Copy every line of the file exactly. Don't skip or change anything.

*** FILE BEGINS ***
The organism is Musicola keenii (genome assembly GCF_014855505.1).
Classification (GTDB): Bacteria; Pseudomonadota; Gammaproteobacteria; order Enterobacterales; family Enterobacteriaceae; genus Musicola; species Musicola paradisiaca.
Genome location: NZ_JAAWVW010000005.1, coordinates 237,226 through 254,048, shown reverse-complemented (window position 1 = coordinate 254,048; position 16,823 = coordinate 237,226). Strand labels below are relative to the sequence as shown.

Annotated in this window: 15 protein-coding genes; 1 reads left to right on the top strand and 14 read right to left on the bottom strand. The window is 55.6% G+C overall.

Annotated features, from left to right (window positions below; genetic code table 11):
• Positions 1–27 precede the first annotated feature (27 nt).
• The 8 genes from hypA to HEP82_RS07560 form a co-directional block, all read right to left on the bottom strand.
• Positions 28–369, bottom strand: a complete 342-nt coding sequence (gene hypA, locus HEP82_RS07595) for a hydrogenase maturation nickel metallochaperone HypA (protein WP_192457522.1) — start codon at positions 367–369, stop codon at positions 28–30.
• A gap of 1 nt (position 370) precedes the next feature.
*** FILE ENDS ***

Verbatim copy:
The organism is Musicola keenii (genome assembly GCF_014855505.1).
Classification (GTDB): Bacteria; Pseudomonadota; Gammaproteobacteria; order Enterobacterales; family Enterobacteriaceae; genus Musicola; species Musicola paradisiaca.
Genome location: NZ_JAAWVW010000005.1, coordinates 237,226 through 254,048, shown reverse-complemented (window position 1 = coordinate 254,048; position 16,823 = coordinate 237,226). Strand labels below are relative to the sequence as shown.

Annotated in this window: 15 protein-coding genes; 1 reads left to right on the top strand and 14 read right to left on the bottom strand. The window is 55.6% G+C overall.

Annotated features, from left to right (window positions below; genetic code table 11):
• Positions 1–27 precede the first annotated feature (27 nt).
• The 8 genes from hypA to HEP82_RS07560 form a co-directional block, all read right to left on the bottom strand.
• Positions 28–369, bottom strand: a complete 342-nt coding sequence (gene hypA, locus HEP82_RS07595) for a hydrogenase maturation nickel metallochaperone HypA (protein WP_192457522.1) — start codon at positions 367–369, stop codon at positions 28–30.
• A gap of 1 nt (position 370) precedes the next feature.